im·​mu·​ta·​ble | \ (ˌ)i(m)-ˈmyü-tə-bəl How to pronounce immutable (audio) \

Definition of immutable

: not capable of or susceptible to change

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Other Words from immutable

immutability \ (ˌ)i(m)-​ˌmyü-​tə-​ˈbi-​lə-​tē How to pronounce immutable (audio) \ noun
immutableness \ (ˌ)i(m)-​ˈmyü-​tə-​bəl-​nəs How to pronounce immutable (audio) \ noun
immutably \ (ˌ)i(m)-​ˈmyü-​tə-​blē How to pronounce immutable (audio) \ adverb

Did You Know?

Immutable comes to us through Middle English from Latin immutabilis, meaning "unable to change." "Immutabilis" was formed by combining the negative prefix in- with "mutabilis," which comes from the Latin verb mutare and means "to change." Some other English words that can be traced back to "mutare" are "commute" (the earliest sense of which is simply "to change or alter"), "mutate" ("to undergo significant and basic alteration"), "permute" ("to change the order or arrangement of"), and "transmute" ("to change or alter in form, appearance, or nature"). There's also the antonym of "immutable" - "mutable" - which of course can mean "prone to change" and "capable of change or of being changed."

Examples of immutable in a Sentence

the immutable laws of nature one of the immutable laws of television is that low ratings inevitably lead to cancellation
Recent Examples on the Web Under identity politics, diversity of certain immutable characteristics matters more than diversity of viewpoint or experience. The Editorial Board, WSJ, "Nasdaq and ‘Groupthink’," 9 Dec. 2020 The Old World saw Nature as a hierarchy of immutable forms, ordered in branching classifications. Edward Rothstein, WSJ, "‘Alexander von Humboldt and the United States’ Review: American Cosmos," 11 Dec. 2020 For proponents of this view, we are each defined by the innate and immutable, by the visible and superficial. Vivek Ramaswamy, National Review, "The Pluralism Within," 29 Oct. 2020 About 5 billion years from now, our sun—that glowing, life-giving, seemingly immutable orb—will start to die. Marina Koren, The Atlantic, "The Loneliest Planets in the Galaxy," 29 Oct. 2020 Luckily, none of these are immutable facts of the universe. Libby Watson, The New Republic, "The Pandemic Has Been Great for the Health Insurance Industry," 9 Oct. 2020 Even those who staunchly maintain that there is an immutable sense of order underlying what seems to be chaos may admit to a few frantic minutes of doubt. Maria Shine Stewart, cleveland, "Water offers buoyancy and supports our lives: Sun Messages," 19 Oct. 2020 In 2018, the Health and Human Services Department sought to legally define gender under federal civil rights law as an immutable condition determined by the genitals that a person is born with, effectively defining transgender out of existence. Elizabeth Williamson, New York Times, "With Barrett Nomination, a D.C. Conservative Power Couple Nears Its Dream," 15 Oct. 2020 Newcomer Odley Jean gives an astonishing performance as Dom, who shields herself against a torrent of challenges with immutable focus and a firm intolerance for all things petty. Kristen Baldwin,, "Netflix's teen drama Grand Army is grim to a fault: Review," 7 Oct. 2020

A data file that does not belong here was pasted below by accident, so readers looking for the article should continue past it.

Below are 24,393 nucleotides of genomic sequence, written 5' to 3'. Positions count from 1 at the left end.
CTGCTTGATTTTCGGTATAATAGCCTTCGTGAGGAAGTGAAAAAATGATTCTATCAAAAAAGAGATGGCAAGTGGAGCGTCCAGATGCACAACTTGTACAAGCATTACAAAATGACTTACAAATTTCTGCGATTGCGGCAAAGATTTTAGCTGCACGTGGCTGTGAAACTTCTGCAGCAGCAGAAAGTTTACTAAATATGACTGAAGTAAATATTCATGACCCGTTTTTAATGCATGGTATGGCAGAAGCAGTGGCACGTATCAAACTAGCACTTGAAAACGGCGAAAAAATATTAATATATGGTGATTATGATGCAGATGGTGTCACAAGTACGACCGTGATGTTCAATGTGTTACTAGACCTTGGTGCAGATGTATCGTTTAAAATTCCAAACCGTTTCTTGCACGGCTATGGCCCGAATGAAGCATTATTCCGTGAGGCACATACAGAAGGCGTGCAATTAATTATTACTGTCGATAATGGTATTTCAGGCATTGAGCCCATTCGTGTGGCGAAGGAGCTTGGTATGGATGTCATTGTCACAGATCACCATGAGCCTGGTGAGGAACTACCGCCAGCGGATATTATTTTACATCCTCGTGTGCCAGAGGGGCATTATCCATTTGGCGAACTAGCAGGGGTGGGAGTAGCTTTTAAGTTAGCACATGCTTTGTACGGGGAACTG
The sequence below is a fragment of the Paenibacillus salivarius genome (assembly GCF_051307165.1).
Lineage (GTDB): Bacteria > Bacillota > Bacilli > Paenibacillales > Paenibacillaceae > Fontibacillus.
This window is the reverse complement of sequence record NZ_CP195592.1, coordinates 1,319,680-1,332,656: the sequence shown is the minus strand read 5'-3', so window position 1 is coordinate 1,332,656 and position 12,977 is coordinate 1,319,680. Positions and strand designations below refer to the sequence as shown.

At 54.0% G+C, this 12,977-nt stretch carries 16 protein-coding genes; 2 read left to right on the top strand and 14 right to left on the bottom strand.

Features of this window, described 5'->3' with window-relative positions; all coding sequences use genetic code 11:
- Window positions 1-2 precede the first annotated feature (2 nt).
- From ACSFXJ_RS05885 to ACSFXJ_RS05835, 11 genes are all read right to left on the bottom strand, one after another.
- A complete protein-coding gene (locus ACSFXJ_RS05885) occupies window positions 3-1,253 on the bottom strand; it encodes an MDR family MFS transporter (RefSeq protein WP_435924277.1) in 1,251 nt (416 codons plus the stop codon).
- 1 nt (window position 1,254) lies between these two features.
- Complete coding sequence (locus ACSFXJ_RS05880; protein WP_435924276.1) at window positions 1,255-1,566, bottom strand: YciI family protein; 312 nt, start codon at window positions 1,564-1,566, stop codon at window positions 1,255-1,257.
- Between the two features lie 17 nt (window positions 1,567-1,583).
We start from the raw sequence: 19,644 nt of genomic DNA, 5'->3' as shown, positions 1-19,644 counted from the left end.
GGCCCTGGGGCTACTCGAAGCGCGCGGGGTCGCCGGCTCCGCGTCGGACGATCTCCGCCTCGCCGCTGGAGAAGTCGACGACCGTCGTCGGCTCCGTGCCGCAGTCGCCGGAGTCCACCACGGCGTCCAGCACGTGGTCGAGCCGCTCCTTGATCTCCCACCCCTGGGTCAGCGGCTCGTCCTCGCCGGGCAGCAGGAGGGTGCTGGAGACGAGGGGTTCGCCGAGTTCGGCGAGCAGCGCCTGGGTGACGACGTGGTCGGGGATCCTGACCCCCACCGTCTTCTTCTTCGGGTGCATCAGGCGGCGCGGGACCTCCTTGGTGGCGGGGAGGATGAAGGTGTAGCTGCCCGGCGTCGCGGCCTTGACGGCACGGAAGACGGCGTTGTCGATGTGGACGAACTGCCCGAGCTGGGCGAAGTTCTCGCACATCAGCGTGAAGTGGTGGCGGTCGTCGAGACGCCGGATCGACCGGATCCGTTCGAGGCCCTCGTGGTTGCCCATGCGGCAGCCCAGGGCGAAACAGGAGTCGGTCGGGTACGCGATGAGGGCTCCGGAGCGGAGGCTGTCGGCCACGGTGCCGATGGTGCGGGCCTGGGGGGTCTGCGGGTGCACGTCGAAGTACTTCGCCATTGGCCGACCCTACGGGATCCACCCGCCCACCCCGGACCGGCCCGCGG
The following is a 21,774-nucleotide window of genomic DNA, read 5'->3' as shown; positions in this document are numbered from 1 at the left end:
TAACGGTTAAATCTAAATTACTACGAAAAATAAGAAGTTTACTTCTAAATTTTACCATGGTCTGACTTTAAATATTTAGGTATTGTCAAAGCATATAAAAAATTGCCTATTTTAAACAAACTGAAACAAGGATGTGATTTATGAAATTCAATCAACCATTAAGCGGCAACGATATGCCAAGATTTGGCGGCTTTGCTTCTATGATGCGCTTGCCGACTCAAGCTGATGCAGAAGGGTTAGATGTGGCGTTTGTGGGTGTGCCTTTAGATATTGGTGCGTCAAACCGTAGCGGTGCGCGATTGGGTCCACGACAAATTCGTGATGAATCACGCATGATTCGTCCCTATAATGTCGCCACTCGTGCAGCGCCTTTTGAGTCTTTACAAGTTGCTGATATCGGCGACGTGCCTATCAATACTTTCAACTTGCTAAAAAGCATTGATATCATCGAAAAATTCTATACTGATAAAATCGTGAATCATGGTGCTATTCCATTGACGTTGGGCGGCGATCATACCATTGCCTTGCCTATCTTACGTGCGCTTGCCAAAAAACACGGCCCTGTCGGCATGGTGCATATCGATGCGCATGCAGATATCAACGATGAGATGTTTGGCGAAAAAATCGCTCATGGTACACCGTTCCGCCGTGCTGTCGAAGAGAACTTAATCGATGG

These example sentences are selected automatically from various online news sources to reflect current usage of the word 'immutable.' Views expressed in the examples do not represent the opinion of Merriam-Webster or its editors. Send us feedback.

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First Known Use of immutable

15th century, in the meaning defined above

History and Etymology for immutable

Middle English, from Latin immutabilis, from in- + mutabilis mutable

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Time Traveler for immutable

Time Traveler

The first known use of immutable was in the 15th century

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Last Updated

22 Jan 2021

Cite this Entry

“Immutable.” Dictionary, Merriam-Webster, Accessed 26 Jan. 2021.

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How to pronounce immutable (audio)

English Language Learners Definition of immutable

formal : unable to be changed

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